Local Urban Aquaponic Farming Model to Reduce Food Mile, Create Jobs, Enhance Food Security
January 11, 2012 | Matt Wilhalme
On the Westside of Los Angeles, in the Mar Vista district, urban farming organization, EVO Farm, is utilizing aquaponics to create a replicable and sustainable farming model that will facilitate the creation of a network of local urban farms that grow and distribute produce that exceeds organic standards.
“Who would want a big giant farm in one place when you could have 100 farms in 100 places?” asks EVO Farm’s founder David Rosenstein.
According to Rosenstein, an urban aquaponic farm doesn’t necessarily require a lot of space. Rosenstein built what he calls a “suitcase-model,” which requires only as much space as a desktop computer. He uses it for demonstration purposes at the local farmers market. Rosenstein believes that with numerous small farms distributed across cities, food miles would be reduced, jobs would be created, and communities would be able to grow heirloom varieties and other foods that do not transport well.
“For me, if you can’t walk to your farm it’s not local,” says Rosenstein.
How It Works
Aquaponic systems combine hydroponics with aquaculture to create a more optimized and sustainable food production system by solving for problems that occur in the individual systems. With hydroponics, a grower often must rely upon commercial fertilizers in order to enrich the water, while in aquaculture the fish farmer must constantly monitor the toxicity levels of the water that results from fish effluents (waste).
In aquaponics, the fish effluent in the water provides an organic nutrient source, or natural fertilizer, for the plants being grown in the system. The plants in turn consume the natural fertilizer and in the process filter and purify the water, which is subsequently recirculated back to the fish.
Similarly, the fish in the EVO Farm’s aquaponic system are fed nutrients, which they subsequently convert into waste in the form of ammonia. With the aid of a bacteria biofilter, the ammonia in the water is converted to nitrites and eventually nitrates, essentially creating a liquid fertilizer.
The nitrate infused water then flows to EVO Farm’s two deck system of rafted plants with roots submerged in the water to pick up the nitrates and other nutrients from the water in turn acting as another filter before the water is fed back into the fish tanks where the cycle begins again.
Over the past year the EVO Farm aquaponic system, primarily designed to grow leafy green vegetables, has produced more than 40 varieties of lettuce, tomatoes and other herbs. Rosenstein conservatively estimates the system can produce more than 5,000 pounds of produce.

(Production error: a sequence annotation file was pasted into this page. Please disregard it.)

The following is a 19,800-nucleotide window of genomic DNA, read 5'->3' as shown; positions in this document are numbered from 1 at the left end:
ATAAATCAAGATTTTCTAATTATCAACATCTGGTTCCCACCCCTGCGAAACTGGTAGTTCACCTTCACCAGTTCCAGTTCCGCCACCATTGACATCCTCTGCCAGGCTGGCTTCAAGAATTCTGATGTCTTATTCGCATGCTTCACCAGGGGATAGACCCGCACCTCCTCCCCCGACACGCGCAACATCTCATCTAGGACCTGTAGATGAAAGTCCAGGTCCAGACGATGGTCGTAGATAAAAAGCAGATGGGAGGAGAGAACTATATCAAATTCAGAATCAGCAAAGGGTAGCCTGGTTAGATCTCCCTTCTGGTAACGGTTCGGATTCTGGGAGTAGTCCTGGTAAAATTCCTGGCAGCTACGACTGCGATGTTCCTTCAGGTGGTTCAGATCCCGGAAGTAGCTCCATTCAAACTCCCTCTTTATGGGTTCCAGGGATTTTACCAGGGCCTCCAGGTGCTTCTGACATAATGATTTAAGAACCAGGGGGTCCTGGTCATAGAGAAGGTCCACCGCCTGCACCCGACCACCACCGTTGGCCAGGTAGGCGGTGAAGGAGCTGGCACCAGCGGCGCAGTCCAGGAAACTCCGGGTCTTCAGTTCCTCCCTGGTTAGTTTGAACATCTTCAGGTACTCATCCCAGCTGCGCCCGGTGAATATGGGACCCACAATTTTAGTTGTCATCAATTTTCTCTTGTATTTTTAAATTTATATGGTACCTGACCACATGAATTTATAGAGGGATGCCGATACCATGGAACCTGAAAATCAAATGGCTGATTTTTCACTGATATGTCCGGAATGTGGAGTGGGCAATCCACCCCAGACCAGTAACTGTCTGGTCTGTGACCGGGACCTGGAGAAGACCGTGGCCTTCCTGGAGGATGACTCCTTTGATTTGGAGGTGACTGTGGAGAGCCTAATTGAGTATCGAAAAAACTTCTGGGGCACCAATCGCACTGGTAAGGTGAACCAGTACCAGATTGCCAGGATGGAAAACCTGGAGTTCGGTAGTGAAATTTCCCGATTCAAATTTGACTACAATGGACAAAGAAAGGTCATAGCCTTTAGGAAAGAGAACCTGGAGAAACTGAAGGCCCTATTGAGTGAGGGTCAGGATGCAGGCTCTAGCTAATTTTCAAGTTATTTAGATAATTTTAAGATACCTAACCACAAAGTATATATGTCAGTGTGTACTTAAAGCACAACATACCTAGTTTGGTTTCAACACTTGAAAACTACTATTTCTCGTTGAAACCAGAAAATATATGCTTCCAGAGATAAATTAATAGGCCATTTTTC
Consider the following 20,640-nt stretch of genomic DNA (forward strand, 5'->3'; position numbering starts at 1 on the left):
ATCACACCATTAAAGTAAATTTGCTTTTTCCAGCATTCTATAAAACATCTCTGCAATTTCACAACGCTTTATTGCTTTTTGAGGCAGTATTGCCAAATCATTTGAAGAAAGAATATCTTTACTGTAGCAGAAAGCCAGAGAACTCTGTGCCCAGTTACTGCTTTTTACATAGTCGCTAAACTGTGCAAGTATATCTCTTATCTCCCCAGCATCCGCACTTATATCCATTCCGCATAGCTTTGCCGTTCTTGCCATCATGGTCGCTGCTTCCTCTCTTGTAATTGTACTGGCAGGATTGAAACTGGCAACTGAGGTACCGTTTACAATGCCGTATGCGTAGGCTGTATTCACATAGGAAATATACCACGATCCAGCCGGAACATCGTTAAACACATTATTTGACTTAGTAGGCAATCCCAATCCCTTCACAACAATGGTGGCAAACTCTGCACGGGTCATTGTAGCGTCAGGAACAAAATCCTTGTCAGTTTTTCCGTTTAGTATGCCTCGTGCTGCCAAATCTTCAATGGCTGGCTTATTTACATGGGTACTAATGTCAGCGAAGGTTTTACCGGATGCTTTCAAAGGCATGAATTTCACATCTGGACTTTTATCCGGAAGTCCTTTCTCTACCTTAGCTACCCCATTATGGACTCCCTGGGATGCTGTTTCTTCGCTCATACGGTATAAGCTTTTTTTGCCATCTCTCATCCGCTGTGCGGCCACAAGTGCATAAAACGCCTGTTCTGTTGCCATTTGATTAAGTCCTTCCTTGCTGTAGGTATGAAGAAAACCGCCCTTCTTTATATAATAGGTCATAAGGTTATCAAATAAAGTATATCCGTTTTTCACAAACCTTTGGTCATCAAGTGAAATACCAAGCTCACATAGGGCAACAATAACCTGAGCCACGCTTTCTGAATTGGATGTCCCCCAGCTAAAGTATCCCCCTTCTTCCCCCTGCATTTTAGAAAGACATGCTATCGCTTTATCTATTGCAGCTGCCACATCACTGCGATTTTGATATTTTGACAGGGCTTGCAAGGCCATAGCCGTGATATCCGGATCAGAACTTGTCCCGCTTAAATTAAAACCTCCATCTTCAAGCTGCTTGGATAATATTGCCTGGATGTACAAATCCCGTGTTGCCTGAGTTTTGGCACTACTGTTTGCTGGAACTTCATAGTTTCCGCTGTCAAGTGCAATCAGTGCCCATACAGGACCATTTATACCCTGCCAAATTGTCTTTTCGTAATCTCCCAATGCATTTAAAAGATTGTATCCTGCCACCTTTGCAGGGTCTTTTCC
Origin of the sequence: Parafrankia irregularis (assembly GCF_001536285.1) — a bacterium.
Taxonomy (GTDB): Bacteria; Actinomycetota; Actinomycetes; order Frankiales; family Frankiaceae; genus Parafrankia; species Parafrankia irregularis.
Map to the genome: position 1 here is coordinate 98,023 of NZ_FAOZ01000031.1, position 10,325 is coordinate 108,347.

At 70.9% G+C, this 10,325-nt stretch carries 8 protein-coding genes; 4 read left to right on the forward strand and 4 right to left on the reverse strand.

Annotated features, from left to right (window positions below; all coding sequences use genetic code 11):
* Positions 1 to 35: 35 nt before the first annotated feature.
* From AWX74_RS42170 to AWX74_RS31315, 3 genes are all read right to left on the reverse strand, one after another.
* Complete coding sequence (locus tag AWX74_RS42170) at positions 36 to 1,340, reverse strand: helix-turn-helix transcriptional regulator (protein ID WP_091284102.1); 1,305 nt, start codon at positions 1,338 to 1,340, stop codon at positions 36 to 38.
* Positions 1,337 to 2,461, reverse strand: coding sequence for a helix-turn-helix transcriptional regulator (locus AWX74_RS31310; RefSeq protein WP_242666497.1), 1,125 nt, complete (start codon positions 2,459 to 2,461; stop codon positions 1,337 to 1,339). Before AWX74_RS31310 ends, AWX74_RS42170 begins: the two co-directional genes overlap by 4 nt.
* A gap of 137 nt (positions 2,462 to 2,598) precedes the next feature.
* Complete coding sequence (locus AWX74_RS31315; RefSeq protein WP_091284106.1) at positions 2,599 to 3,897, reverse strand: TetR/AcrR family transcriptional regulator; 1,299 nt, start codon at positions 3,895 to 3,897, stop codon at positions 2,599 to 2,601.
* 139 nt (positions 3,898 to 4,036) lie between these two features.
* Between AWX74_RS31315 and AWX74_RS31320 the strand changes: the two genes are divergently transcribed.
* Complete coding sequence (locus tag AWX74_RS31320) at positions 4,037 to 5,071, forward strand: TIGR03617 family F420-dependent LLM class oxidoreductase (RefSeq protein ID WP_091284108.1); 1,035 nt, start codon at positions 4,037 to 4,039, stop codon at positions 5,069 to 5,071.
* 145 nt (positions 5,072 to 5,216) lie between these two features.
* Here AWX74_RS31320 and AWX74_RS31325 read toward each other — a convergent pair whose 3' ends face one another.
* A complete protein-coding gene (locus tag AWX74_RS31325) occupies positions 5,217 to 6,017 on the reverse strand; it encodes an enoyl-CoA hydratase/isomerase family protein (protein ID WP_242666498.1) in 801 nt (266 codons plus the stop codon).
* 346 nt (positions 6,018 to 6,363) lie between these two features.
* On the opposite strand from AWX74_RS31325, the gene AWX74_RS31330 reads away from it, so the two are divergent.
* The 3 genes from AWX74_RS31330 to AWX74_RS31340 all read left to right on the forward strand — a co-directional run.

Compared to traditional agriculture systems, Rosenstein says that aquaponics is at least 90 percent more water efficient with the only water loss coming from evaporation and the water that the plants themselves absorb. To counteract this loss, Rosenstein has installed a rain capture system.
“If you had enough storage capacity you could run the farm all year long off the grid,” he says.
Rosenstein encountered many challenges and faced a steep learning curve as he worked to develop the EVO Farm prototype in his backyard. One bump along the road included the death of the Tilapia in the system caused by a cold snap that hit Los Angeles. He has since added fish that can handle cooler temperatures. He notes, though, that the Tilapia were composted and will make their way back into the EVO Farm system as they decompose in the form of compost tea.
From a ‘learning garden’ to the Learning Garden
The EVO Farm prototype in Mar Vista is only the tip of the iceberg. Rosenstein has been contracted to build an aquaponics-based farm setup at the Learning Garden at Venice High School in Los Angeles, which is used to instruct high school students. UCLA also uses the garden to teach some of its horticulture classes.
“Through the Mar Vista Garden Tour, I stumbled upon EVO Farm and I was amazed that it was so close,” says Tina Gruen, coordinator for the Venice High School Culinary Arts and Sustainable Agriculture Academy.
Gruen noted that EVO Farm’s ability to accommodate groups as well as Rosenstein’s facility in explaining how aquaponic systems work made her want to bring him in as a specialty teacher for Venice High School students.
“My vision is that every school will have an aquaponic system in the future and aquaponics will become as second nature to students as to who wrote the Bill of Rights,” Rosenstein says. “It’s a fundamental necessity of life – not that those things aren’t quite as important.”
“Hopefully, this will just be like the ABCs for kids,” Gruen says. “It will become a lifestyle.”
Rosenstein is preparing to select a site to build his next EVO Farm in Mar Vista that will be more than 20 times larger than his current farm and capable of producing north of 100,000 pounds of food each year – enough for an entire neighborhood in Los Angeles.
“You can actually have unique colors and tastes,” Rosenstein says. “Chefs would go nuts over that stuff – well some chefs.”
Rosenstein believes that the EVO Farm model could be sustained through CSA partnerships and sales at local farmers markets. He has also received interest from several individuals who would like him to build aquaponic systems in their backyards, as well as interest from a local developer who would like one built on the roof of a building a few years down the road.
“From a business perspective it’s way better as far as risk, but I am not here to just make money,” Rosenstein says. “I am here to be the farmer.”